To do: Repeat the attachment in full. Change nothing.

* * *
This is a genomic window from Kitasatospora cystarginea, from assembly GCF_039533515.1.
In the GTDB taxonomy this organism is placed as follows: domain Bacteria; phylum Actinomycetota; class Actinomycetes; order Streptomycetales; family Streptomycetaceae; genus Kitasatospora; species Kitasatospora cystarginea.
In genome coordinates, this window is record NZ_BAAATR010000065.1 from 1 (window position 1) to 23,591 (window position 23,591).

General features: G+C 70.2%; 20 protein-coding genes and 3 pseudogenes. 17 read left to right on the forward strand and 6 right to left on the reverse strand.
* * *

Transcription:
This is a genomic window from Kitasatospora cystarginea, from assembly GCF_039533515.1.
In the GTDB taxonomy this organism is placed as follows: domain Bacteria; phylum Actinomycetota; class Actinomycetes; order Streptomycetales; family Streptomycetaceae; genus Kitasatospora; species Kitasatospora cystarginea.
In genome coordinates, this window is record NZ_BAAATR010000065.1 from 1 (window position 1) to 23,591 (window position 23,591).

General features: G+C 70.2%; 20 protein-coding genes and 3 pseudogenes. 17 read left to right on the forward strand and 6 right to left on the reverse strand.